A memo written before the pumps were installed concluded they would not work as intended.

The company that made them, MWI, says “Our pumps did, do and will work.” Of course, we don’t know if they would have worked in the tropical storm conditions we need them to work in. We had no such weather in 2006 and the pumps didn’t have to work. Lucky for MWI.

Lucky for us.

This reminds of that time, in South Florida, when weather conditions were bad, and they really needed some pumps, and they needed them to work for a certain time, but…
By September 2000, the drought was especially severe in South Florida. Lake Okeechobee, the hub of most of South Florida's water supply, had dropped to 11 feet, 3 feet below normal. If it fell much more, the lake would be too low to flow into the canals that feed the area's insatiable thirst.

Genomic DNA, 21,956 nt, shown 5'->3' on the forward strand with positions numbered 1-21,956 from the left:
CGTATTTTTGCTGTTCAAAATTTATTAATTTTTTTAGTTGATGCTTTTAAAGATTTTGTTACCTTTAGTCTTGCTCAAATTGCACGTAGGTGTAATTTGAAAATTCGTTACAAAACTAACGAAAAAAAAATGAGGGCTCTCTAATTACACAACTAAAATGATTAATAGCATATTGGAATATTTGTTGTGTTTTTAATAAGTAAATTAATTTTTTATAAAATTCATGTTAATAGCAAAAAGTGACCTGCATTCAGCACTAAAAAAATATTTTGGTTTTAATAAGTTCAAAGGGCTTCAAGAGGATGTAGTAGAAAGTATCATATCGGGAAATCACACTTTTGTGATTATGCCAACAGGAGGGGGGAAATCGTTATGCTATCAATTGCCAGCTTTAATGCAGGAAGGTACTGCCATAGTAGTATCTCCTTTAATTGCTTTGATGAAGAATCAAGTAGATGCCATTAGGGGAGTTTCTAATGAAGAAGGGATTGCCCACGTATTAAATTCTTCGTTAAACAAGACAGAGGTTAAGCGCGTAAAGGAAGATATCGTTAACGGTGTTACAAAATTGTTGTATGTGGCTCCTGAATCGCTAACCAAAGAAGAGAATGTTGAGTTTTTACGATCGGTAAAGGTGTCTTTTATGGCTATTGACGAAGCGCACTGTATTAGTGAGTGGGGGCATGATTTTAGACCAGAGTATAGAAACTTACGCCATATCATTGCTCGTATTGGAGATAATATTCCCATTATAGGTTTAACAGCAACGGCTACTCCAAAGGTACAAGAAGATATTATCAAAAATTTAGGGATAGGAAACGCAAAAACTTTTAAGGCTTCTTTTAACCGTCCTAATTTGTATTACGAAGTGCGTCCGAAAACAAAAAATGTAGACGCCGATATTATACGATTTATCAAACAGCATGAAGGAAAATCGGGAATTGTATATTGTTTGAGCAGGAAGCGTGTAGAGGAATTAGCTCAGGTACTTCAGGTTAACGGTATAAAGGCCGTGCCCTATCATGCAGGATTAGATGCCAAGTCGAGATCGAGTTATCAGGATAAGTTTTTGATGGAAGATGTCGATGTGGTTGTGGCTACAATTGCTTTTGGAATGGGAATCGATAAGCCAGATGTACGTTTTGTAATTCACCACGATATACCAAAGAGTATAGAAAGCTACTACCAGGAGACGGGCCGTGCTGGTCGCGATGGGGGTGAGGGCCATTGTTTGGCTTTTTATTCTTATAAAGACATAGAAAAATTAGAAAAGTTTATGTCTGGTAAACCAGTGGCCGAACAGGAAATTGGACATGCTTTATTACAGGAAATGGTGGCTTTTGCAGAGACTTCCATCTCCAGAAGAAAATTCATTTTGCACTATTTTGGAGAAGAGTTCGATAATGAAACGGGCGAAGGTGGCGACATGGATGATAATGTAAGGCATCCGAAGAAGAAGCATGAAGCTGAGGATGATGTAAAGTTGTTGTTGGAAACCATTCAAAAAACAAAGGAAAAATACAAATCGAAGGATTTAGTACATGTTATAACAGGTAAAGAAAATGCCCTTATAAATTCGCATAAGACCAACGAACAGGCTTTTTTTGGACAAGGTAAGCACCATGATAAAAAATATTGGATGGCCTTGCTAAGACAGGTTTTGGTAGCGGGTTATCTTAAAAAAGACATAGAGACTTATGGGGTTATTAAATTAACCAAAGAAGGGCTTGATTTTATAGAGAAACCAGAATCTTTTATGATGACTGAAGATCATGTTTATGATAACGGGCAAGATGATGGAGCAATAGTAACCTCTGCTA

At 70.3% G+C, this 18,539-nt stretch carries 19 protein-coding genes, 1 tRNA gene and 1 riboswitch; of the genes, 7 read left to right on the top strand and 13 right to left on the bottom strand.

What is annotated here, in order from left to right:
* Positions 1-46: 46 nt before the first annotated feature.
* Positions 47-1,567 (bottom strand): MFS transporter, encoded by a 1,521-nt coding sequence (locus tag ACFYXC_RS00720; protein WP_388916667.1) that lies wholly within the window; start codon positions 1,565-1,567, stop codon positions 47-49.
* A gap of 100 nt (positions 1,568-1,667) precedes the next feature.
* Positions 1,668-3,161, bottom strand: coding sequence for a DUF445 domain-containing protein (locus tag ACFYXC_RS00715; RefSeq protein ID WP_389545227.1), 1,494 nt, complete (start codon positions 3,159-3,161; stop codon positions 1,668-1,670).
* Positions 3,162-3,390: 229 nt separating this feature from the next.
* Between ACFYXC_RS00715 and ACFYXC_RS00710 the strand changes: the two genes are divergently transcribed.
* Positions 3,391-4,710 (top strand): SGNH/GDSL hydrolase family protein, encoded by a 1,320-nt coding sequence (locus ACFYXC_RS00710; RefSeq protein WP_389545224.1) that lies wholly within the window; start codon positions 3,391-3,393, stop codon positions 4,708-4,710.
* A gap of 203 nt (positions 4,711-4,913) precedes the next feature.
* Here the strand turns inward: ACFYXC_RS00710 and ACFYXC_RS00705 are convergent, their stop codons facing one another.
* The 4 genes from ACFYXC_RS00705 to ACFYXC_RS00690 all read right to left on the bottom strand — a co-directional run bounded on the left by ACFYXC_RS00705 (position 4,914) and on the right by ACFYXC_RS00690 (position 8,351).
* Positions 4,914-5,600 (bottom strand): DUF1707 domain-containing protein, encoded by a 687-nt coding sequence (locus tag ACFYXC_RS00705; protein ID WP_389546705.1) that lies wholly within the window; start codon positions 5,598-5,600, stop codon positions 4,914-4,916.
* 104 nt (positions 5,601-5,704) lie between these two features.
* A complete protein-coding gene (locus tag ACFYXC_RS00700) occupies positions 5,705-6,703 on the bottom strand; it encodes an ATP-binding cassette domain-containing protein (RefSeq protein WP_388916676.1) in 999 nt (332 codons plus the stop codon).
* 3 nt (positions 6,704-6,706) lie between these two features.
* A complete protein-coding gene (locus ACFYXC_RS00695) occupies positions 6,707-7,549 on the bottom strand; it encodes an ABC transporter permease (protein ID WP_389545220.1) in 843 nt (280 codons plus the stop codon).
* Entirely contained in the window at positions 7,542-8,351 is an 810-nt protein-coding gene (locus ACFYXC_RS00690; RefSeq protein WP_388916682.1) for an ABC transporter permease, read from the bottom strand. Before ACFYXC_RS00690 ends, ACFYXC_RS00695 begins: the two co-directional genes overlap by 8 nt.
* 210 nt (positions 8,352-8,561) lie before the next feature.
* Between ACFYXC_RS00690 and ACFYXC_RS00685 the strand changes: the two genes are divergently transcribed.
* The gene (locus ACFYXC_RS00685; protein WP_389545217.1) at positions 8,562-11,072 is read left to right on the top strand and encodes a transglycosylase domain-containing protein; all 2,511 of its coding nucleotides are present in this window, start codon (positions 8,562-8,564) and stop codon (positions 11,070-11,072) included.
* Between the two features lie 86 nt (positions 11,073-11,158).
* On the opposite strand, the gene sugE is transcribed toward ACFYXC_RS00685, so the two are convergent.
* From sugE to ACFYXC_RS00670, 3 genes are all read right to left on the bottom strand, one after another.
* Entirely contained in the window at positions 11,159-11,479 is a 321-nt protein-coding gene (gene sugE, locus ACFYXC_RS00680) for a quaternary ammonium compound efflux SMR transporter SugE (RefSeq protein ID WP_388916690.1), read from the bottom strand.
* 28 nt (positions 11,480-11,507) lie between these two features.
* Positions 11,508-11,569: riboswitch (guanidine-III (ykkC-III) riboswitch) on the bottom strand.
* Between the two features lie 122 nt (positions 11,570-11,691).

To avert a potential crisis, the water management district's top executives decided to do something that had never been attempted before. They decided to install big electric pumps that could be hooked up underwater to make sure the lake would keep flowing into the canals.


Frank Finch, then-executive director of the water agency, recommended that the district's governing board waive its competitive bidding rules so the pumps could be in place by Dec. 31, before the lake level fell too low.


Although the main reason for waiving the bid requirements was to get the pumps in place by the end of December, MWI's contract required the company to deliver only half the shipment by Dec. 15, and the other half by the end of February.